Mona Jebril is using poetry and photography to get her research across to a broader audience.
I am a social scientist, but this doesn’t mean that I have to be just one thing. You can use your voice in so many ways and this gives us choices as researchers and democratises access to research.Mona Jebril
A Gates Cambridge Scholar has turned to poetry to get her research across to a wider audience and her poems will go on display at this year’s Cambridge Festival.
Mona Jebril  has experimented with various different forms to get her research across to a broader group of people, from animation and comic illustrations to a podcast and play-writing. Now she has turned to poetry and some of her poetry will feature in the Creative Encounters exhibition at the Cambridge Festival, which starts on Thursday. The free exhibition runs from 4th to 8th April, 9.30am-8pm and on Saturday 9th April from 10am to 5pm in the Exam Rooms – University of Cambridge Student Services, New Museums site.
Mona is currently a Research Fellow at the Centre for Business Research [CBR] at Cambridge Judge Business School where she recently published The Political Economy of Health in the Gaza Strip (Occupied Palestinian Territory). She came to Creative Encounters through a circuitous path. Her PhD, supported by a Gates Cambridge Scholarship, focused on the past and present experiences of higher education of academics and students living under occupation and how that experience may be evolving in the shifting socio-political context in the Arab world.
She found doing her research, which was very personal to her, to be like a form of self-analysis. That meant presenting it was an emotional experience. She was also aware that she needed to give a lot of background to explain the context to her research. That made fitting it all into a conference presentation very stressful.
She decided to explore alternative mediums of expression so she took part in three film courses, including one at the Department of Archaeology. It never occurred to her at the time that this could be the start of an exploration of other creative approaches to her research.
Mona then participated in several public engagement courses offered by the University and paid for podcast training at Cambridge TV.
In 2020, she came across Creative Encounters which is run by the Cambridge Public Engagement team. It aims to help researchers at Cambridge disseminate their research to the public through partnerships with the creative industries and professionals.
After experimenting with different mediums, she came to poetry. Mona had done her BA in English Language and Literature at Al Azhar University in Gaza and she says she really enjoyed poetry. She states: “I find the interesting thing about poetry is capturing so much content in a few words and metaphors, and appealing to both the emotions and the mind as well as giving some sense of the historical era and its sentiments. So, it is smart, wise, beautiful and maybe also enduring.”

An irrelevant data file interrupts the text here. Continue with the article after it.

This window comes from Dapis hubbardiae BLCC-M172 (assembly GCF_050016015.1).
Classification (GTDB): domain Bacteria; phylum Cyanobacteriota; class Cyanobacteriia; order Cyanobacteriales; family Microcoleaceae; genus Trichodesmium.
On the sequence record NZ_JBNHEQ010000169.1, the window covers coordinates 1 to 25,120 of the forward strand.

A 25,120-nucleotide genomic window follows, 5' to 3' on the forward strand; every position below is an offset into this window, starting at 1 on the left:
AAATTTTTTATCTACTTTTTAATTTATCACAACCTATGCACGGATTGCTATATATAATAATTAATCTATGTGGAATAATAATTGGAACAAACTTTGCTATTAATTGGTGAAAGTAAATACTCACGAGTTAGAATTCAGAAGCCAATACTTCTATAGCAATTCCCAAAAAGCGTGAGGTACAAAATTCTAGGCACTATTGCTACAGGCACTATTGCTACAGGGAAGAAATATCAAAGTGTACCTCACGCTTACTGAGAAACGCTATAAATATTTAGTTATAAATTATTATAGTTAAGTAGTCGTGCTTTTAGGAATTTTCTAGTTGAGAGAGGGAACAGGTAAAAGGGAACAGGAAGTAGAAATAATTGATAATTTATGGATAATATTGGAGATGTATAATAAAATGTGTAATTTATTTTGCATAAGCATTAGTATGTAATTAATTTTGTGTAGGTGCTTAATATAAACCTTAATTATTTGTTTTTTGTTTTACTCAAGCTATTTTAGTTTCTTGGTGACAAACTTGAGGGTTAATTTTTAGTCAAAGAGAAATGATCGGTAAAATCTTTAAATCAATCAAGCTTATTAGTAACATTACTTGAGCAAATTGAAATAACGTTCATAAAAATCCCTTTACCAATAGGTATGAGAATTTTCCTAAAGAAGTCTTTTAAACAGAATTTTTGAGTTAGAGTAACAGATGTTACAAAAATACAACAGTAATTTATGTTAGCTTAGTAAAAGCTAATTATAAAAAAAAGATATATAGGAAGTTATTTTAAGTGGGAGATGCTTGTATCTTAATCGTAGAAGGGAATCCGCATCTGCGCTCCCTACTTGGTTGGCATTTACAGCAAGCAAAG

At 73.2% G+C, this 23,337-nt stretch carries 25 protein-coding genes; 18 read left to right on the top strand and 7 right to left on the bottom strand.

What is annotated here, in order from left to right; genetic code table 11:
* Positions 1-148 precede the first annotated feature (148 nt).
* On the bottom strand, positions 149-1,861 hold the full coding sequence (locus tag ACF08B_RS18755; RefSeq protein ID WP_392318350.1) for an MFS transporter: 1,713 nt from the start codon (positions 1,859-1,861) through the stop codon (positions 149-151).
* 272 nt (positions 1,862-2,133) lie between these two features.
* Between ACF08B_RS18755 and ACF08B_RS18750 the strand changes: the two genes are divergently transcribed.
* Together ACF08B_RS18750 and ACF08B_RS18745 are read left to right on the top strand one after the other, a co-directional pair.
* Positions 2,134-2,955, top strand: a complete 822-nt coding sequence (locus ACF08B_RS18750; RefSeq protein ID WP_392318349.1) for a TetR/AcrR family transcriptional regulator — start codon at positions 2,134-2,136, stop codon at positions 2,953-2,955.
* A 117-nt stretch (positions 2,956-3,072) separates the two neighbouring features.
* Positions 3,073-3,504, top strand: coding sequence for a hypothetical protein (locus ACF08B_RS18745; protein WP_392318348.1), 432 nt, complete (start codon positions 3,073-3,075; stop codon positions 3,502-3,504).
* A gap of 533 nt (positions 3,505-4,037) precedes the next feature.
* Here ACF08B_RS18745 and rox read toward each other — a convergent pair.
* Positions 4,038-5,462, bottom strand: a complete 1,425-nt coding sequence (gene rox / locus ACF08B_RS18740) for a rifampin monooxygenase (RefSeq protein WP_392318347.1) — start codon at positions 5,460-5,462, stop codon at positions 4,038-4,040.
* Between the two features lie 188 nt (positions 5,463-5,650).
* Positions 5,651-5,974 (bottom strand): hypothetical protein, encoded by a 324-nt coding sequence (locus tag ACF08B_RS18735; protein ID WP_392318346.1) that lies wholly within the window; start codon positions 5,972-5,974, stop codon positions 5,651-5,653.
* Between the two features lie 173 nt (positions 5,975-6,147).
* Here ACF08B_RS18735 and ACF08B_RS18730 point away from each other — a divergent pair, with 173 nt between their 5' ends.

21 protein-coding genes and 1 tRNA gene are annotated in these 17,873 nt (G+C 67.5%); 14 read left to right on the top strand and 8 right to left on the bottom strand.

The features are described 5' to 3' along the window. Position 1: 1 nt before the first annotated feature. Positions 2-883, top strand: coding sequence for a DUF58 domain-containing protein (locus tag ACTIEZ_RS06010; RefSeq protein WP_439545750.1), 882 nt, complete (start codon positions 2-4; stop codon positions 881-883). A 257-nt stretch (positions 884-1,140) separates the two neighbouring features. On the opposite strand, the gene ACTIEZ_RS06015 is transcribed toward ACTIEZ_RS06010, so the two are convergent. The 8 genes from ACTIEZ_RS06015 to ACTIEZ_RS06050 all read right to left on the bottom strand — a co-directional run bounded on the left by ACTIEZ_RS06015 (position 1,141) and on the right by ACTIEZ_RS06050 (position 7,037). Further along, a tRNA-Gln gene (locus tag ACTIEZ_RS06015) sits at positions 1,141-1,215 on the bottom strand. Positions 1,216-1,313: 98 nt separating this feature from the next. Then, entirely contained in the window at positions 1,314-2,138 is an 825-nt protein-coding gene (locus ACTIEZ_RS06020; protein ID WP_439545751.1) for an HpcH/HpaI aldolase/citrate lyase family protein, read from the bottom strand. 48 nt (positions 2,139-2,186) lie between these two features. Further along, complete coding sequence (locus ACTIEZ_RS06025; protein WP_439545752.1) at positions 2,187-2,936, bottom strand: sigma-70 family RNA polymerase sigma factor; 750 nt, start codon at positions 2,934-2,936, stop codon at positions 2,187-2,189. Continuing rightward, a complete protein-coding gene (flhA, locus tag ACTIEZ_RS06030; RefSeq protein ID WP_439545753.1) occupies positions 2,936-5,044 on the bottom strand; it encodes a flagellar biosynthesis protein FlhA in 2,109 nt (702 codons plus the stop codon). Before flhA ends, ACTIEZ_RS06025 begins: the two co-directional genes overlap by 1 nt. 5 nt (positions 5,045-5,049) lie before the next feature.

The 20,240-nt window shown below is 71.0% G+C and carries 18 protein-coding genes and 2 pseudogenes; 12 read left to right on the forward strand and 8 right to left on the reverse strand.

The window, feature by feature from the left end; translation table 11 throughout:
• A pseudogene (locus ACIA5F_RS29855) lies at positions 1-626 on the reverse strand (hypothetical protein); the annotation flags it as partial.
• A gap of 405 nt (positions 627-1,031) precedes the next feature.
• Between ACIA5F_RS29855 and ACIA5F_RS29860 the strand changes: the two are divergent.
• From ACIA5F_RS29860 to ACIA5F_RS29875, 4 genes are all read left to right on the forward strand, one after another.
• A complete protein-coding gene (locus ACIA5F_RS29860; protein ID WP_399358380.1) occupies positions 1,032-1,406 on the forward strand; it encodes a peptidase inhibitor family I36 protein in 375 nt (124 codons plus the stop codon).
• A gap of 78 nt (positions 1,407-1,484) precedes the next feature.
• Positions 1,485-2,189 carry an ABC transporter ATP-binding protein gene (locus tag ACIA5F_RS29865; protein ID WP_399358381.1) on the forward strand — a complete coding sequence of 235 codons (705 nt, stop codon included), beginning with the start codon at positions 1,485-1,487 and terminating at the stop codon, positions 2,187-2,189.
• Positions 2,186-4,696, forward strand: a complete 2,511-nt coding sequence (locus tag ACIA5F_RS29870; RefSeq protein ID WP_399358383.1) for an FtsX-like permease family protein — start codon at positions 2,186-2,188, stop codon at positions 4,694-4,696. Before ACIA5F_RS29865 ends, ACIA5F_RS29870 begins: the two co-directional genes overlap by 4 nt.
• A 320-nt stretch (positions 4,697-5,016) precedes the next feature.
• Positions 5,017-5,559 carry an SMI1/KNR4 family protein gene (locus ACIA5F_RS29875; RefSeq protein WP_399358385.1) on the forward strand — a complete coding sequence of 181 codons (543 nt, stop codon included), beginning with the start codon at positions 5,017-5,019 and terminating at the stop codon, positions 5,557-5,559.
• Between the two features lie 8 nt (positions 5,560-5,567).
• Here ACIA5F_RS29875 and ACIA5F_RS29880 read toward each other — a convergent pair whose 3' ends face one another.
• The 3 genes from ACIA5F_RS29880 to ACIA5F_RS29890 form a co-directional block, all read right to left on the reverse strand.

She used to memorise lines of poetry because she valued how skillfully the lines were constructed and how they have continued to inspire different generations.
When she first joined the Creative Encounters workshops, she says she wasn’t sure she would be able to write poetry, but soon felt inspired. Her research topic is focused on the political economy of health in Gaza and she was uncertain how that would lend itself to poetry. The workshop leader David Cain assured her that it would.
Mona says she feels proud of her poetic output and is very grateful to CBR director Professor Simon Deakin who has encouraged her creative endeavours. She says that by writing poetry and being recognised by the University as a poet, she feels she is breaking a stereotypical perception in her community “that glorifies past heroes, rather than adopting a progressive and participatory outlook to the future”.
Mona has also turned to symbolic photography and her photos will also feature in the Creative Encounters exhibition. She turned to this art form because, being in Cambridge, it is impossible to take photos of Gaza. Her photograph is entitled “ Healthcare Besieged”. Created with the help of Chris Loades who led a photography workshop, it highlights some of the challenges facing patients in Gaza when it comes to accessing healthcare as well as the drugs that might be available on their doorsteps.
She says: “When people tell me I am very creative, I feel very happy, but in my heart I know that everyone of us is by default creative because we are all part of a creative universe. I think the question is how much we are able to access this creativity in ourselves and what opportunities we have to develop them.”
She adds that in Gaza art can seem like a luxury, if it is considered at all. However, for her it has given her new ways of being heard. She says: “I am a social scientist, but this doesn’t mean that I have to be just one thing. You can use your voice in so many ways and this gives us choices as researchers and democratises access to research. As an educationalist, I know from my experience in classrooms that people learn in different ways so I don’t think that academia should only focus on academic outputs because that marginalises other forms of learning and dissemination.”
Extract below from A voice in the desert by Mona Jebril:
How can a voice be a voice?
Without reaching someone…
Without touching someone…
How can a voice be a voice?
Without being heard.
*A selection of Mona’s collection of seven poems, “Between Explosion and Implosion: Poems on the Political Economy of Health in the Gaza Strip”, will feature on the Creative Encounters website during the Festival and will link to a pdf download which features all the poems. There will also be printed booklets available at the exhibition with all the poems in them.
Picture credit: Lloyd Mann